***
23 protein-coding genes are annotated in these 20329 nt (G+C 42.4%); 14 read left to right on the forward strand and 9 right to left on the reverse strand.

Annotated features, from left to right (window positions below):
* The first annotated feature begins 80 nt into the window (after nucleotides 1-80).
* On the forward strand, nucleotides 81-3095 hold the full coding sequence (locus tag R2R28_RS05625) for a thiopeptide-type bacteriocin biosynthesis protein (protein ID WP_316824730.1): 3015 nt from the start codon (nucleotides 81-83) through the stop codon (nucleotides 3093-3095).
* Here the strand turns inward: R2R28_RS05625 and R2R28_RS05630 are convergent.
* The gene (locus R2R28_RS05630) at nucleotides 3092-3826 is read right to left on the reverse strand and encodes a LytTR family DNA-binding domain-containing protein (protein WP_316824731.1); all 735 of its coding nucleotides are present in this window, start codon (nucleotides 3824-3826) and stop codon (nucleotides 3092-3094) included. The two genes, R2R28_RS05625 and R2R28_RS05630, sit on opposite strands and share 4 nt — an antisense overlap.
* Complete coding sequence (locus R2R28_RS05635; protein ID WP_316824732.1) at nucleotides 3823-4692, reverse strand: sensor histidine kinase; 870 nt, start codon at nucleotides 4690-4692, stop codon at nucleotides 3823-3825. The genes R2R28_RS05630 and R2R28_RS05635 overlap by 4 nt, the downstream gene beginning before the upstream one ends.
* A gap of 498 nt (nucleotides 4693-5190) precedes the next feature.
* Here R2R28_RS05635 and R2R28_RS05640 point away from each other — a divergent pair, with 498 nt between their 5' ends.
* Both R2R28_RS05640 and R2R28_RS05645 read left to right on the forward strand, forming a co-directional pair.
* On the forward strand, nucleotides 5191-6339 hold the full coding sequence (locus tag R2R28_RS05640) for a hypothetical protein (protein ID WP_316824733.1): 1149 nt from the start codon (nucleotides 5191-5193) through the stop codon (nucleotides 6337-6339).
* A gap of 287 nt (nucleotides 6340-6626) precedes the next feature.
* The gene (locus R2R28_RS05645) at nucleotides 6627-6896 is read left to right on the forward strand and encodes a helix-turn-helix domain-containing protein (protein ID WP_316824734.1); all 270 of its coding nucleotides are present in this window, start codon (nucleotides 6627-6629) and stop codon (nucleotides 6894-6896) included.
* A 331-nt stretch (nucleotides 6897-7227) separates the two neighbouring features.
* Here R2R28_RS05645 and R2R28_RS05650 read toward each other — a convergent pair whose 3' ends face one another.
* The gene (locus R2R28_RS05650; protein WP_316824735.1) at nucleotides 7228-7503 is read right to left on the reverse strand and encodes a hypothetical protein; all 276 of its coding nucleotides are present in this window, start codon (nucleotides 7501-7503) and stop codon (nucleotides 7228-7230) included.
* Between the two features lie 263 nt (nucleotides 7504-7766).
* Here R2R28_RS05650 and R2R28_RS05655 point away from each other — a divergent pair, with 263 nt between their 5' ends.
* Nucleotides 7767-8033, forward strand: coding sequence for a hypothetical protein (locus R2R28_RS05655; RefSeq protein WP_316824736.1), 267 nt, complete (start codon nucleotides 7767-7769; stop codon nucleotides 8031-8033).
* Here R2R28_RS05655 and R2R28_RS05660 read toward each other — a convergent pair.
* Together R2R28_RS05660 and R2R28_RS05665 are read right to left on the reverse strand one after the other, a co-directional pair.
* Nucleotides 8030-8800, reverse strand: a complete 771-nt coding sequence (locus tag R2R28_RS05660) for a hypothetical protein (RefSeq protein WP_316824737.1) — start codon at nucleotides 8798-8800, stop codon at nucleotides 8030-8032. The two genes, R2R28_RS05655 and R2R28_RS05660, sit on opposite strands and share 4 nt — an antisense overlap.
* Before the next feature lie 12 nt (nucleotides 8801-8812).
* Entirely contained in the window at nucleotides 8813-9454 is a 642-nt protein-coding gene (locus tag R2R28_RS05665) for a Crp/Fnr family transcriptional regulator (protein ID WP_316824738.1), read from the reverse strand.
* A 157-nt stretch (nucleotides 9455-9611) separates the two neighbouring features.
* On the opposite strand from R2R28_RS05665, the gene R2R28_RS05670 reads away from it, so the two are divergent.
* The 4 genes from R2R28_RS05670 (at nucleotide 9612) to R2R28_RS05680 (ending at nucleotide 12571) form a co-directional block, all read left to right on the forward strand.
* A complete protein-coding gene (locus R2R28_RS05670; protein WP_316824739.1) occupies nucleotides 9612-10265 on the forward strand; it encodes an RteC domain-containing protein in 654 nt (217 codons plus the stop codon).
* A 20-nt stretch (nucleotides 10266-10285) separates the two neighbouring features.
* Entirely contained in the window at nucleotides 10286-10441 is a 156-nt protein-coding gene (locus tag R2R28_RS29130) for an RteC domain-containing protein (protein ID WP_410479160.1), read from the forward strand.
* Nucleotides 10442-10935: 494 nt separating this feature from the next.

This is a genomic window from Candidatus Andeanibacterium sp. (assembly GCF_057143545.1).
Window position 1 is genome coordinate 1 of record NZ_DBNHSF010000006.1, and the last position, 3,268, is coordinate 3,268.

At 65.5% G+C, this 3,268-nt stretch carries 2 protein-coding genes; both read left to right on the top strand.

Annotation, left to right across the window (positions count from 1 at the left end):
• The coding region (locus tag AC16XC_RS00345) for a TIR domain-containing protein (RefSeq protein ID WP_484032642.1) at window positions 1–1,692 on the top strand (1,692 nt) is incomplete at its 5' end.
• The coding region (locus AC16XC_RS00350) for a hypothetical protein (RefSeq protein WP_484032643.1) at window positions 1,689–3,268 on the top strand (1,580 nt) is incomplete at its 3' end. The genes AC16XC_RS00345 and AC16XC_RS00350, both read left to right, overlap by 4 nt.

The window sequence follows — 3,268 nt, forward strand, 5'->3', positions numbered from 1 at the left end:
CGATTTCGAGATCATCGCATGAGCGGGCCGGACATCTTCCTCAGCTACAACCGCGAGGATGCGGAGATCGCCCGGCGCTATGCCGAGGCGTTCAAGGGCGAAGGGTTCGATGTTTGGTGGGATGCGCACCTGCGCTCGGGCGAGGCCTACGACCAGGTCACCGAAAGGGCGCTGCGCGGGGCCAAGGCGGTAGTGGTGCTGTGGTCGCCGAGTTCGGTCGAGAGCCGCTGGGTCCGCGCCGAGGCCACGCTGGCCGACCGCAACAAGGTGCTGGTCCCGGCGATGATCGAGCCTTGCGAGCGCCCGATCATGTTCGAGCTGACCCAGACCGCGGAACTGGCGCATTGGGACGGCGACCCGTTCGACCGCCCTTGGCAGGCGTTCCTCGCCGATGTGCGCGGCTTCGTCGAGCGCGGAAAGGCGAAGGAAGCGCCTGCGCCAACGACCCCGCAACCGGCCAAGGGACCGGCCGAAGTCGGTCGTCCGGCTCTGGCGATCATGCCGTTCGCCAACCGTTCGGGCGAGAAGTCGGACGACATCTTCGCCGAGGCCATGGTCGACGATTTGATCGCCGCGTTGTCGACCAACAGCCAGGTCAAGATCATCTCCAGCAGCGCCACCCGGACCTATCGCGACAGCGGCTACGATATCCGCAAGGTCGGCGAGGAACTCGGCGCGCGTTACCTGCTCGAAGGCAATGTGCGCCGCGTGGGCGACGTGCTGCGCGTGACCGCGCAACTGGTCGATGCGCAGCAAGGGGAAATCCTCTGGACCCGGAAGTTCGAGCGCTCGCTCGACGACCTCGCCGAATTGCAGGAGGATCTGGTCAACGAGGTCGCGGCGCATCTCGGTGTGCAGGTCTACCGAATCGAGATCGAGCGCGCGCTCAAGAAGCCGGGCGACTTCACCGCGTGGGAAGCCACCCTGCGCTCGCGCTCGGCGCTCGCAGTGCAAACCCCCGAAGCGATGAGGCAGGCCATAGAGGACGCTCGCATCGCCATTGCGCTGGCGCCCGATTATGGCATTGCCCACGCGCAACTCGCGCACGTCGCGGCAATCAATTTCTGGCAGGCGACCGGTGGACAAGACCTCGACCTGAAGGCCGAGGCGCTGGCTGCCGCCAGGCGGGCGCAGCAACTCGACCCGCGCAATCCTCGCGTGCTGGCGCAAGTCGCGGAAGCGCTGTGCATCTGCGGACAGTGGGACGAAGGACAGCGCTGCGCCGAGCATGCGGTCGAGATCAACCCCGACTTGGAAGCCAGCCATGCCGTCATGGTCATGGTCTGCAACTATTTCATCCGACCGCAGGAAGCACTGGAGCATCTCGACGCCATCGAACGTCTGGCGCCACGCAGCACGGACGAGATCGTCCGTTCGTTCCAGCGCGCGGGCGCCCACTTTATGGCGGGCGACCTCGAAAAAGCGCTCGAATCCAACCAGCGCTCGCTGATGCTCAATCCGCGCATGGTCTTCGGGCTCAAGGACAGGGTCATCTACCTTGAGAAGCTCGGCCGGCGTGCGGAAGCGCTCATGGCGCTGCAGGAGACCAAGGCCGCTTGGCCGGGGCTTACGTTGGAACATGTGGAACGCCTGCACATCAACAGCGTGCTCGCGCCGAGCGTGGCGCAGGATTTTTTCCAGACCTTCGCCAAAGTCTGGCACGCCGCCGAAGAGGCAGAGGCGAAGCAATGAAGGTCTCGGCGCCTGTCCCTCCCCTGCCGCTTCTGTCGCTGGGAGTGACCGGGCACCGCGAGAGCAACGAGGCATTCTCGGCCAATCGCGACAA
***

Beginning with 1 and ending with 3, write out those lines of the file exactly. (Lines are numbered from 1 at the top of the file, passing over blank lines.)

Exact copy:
23 protein-coding genes are annotated in these 20329 nt (G+C 42.4%); 14 read left to right on the forward strand and 9 right to left on the reverse strand.

Annotated features, from left to right (window positions below):
* The first annotated feature begins 80 nt into the window (after nucleotides 1-80).